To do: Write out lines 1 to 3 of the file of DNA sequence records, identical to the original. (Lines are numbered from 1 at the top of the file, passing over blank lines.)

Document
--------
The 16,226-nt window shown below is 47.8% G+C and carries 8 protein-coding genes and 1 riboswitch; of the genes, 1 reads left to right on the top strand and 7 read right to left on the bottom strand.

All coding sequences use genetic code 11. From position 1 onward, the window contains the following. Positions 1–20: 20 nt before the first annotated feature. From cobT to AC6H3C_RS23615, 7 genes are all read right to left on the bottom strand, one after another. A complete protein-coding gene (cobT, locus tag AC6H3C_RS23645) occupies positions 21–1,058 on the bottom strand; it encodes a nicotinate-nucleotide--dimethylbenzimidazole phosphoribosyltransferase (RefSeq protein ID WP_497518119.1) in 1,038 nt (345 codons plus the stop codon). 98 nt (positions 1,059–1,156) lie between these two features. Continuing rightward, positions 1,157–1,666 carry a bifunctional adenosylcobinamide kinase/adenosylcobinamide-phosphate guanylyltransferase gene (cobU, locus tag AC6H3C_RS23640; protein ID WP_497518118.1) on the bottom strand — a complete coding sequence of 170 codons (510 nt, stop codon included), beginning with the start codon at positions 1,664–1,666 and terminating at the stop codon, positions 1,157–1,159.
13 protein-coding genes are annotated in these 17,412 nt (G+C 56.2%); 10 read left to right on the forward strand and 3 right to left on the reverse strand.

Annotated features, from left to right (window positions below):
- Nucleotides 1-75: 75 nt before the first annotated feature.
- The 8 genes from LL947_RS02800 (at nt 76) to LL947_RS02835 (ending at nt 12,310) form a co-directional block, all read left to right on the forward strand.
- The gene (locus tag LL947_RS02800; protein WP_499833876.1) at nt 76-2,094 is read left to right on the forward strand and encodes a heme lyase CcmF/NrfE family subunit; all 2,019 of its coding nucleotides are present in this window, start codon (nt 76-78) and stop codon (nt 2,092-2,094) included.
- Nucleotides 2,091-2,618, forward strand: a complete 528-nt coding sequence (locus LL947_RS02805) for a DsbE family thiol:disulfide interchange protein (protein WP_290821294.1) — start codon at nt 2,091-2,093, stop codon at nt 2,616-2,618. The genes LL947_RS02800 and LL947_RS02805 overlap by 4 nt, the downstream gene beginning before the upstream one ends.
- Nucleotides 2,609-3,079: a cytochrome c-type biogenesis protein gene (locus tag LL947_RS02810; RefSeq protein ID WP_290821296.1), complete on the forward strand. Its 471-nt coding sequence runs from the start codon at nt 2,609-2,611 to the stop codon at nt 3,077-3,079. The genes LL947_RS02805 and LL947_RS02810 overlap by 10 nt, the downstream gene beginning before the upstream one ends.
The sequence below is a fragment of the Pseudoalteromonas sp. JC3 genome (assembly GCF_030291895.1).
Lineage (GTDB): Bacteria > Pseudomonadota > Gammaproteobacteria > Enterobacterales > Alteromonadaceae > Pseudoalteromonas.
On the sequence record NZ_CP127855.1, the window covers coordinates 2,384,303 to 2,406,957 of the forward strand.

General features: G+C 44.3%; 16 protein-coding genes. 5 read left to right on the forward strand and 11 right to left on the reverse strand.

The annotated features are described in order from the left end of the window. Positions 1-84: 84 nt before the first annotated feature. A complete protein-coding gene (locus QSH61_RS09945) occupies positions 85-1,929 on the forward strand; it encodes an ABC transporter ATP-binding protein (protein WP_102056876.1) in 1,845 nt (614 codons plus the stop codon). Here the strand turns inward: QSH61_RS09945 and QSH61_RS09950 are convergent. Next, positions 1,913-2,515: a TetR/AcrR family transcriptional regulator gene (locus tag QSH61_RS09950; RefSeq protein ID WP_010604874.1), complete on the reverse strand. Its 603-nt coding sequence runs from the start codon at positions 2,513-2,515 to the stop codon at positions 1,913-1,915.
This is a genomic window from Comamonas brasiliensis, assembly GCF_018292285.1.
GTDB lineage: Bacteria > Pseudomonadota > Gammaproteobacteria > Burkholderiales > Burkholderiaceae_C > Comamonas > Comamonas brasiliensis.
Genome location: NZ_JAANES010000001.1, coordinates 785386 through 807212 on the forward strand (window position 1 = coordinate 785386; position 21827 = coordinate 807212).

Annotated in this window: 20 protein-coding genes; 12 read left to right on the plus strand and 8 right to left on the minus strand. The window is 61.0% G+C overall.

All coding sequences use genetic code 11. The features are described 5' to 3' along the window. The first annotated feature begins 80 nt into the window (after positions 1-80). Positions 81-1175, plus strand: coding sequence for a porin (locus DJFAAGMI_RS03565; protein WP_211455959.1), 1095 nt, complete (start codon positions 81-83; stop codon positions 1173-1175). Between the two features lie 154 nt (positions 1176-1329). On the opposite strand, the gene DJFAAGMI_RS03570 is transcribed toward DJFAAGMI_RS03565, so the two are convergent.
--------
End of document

The 16,226-nt window shown below is 47.8% G+C and carries 8 protein-coding genes and 1 riboswitch; of the genes, 1 reads left to right on the top strand and 7 read right to left on the bottom strand.

All coding sequences use genetic code 11. From position 1 onward, the window contains the following. Positions 1–20: 20 nt before the first annotated feature. From cobT to AC6H3C_RS23615, 7 genes are all read right to left on the bottom strand, one after another. A complete protein-coding gene (cobT, locus tag AC6H3C_RS23645) occupies positions 21–1,058 on the bottom strand; it encodes a nicotinate-nucleotide--dimethylbenzimidazole phosphoribosyltransferase (RefSeq protein ID WP_497518119.1) in 1,038 nt (345 codons plus the stop codon). 98 nt (positions 1,059–1,156) lie between these two features. Continuing rightward, positions 1,157–1,666 carry a bifunctional adenosylcobinamide kinase/adenosylcobinamide-phosphate guanylyltransferase gene (cobU, locus tag AC6H3C_RS23640; protein ID WP_497518118.1) on the bottom strand — a complete coding sequence of 170 codons (510 nt, stop codon included), beginning with the start codon at positions 1,664–1,666 and terminating at the stop codon, positions 1,157–1,159.
13 protein-coding genes are annotated in these 17,412 nt (G+C 56.2%); 10 read left to right on the forward strand and 3 right to left on the reverse strand.